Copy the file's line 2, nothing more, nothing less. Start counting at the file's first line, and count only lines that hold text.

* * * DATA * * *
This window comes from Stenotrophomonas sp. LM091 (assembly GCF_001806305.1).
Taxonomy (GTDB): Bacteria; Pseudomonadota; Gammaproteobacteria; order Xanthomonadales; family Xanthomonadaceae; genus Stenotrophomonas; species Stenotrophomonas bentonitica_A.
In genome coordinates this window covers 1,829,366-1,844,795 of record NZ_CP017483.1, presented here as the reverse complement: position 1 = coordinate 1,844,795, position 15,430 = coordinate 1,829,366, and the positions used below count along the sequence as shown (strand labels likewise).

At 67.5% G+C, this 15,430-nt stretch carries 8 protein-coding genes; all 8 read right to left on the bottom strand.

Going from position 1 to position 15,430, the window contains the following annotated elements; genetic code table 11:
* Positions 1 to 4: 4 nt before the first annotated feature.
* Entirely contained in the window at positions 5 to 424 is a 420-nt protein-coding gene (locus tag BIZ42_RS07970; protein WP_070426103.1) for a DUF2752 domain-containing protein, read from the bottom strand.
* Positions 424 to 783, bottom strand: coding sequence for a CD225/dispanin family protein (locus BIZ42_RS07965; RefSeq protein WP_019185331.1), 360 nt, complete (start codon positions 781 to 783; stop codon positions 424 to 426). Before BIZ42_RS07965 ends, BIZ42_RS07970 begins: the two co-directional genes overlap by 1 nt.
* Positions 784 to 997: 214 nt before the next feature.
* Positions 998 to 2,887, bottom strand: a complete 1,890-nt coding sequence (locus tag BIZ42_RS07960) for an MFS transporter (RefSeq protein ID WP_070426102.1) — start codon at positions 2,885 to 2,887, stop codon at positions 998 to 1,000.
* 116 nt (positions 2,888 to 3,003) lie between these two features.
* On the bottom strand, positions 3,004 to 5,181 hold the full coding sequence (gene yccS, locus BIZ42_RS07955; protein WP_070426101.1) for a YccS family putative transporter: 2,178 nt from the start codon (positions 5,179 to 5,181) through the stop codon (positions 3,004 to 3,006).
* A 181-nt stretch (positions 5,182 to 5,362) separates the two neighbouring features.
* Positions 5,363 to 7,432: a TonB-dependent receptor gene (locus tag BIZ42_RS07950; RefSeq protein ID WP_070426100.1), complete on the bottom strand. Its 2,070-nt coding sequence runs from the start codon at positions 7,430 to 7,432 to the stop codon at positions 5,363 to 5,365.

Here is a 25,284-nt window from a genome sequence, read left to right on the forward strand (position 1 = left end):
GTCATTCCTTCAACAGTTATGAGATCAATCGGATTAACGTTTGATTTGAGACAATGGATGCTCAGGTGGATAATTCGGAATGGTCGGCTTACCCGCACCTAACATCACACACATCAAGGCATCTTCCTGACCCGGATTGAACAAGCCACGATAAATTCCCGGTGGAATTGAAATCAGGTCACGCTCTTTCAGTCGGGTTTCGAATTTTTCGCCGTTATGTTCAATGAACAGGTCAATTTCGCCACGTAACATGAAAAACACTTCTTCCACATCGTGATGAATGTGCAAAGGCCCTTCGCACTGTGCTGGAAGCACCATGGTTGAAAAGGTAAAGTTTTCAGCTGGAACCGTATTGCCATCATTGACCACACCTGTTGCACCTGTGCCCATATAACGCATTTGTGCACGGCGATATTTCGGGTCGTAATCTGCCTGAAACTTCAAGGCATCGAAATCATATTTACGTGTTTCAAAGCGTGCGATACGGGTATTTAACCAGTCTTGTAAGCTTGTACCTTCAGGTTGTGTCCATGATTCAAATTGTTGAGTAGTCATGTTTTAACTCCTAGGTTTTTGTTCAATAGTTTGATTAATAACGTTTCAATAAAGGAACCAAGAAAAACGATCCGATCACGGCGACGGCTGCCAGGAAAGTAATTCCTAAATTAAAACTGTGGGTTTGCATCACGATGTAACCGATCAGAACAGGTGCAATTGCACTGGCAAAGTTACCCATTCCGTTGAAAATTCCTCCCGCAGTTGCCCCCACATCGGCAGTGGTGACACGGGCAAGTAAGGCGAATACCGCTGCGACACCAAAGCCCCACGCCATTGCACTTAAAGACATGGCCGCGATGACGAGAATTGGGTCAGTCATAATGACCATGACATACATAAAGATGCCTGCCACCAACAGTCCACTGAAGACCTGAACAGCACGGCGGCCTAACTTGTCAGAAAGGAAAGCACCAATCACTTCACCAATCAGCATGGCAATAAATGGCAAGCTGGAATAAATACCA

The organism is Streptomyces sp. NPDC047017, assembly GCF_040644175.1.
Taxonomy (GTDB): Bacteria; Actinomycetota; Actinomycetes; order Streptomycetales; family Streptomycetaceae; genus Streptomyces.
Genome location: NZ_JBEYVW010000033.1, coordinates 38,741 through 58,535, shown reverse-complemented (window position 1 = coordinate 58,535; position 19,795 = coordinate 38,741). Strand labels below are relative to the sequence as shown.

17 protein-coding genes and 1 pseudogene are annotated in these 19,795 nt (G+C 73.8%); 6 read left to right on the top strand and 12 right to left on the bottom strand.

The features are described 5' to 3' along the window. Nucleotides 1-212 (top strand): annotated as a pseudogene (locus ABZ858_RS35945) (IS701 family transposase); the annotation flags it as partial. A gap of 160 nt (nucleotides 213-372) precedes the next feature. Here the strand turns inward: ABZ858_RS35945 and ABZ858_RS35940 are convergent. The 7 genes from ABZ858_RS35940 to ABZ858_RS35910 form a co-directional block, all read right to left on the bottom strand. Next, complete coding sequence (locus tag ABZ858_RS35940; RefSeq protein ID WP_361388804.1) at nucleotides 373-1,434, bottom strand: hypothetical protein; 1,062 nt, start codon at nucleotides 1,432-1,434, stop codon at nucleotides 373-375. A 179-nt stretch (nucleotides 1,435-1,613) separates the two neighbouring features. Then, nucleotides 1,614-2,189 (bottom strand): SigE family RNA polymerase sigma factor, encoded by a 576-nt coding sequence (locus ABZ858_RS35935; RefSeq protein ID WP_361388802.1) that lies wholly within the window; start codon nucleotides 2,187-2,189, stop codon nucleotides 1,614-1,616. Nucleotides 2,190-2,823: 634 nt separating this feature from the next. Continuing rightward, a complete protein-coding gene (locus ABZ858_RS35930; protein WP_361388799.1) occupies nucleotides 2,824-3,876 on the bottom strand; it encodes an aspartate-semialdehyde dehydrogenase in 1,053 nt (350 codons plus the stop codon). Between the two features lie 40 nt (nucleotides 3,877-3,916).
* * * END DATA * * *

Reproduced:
Taxonomy (GTDB): Bacteria; Pseudomonadota; Gammaproteobacteria; order Xanthomonadales; family Xanthomonadaceae; genus Stenotrophomonas; species Stenotrophomonas bentonitica_A.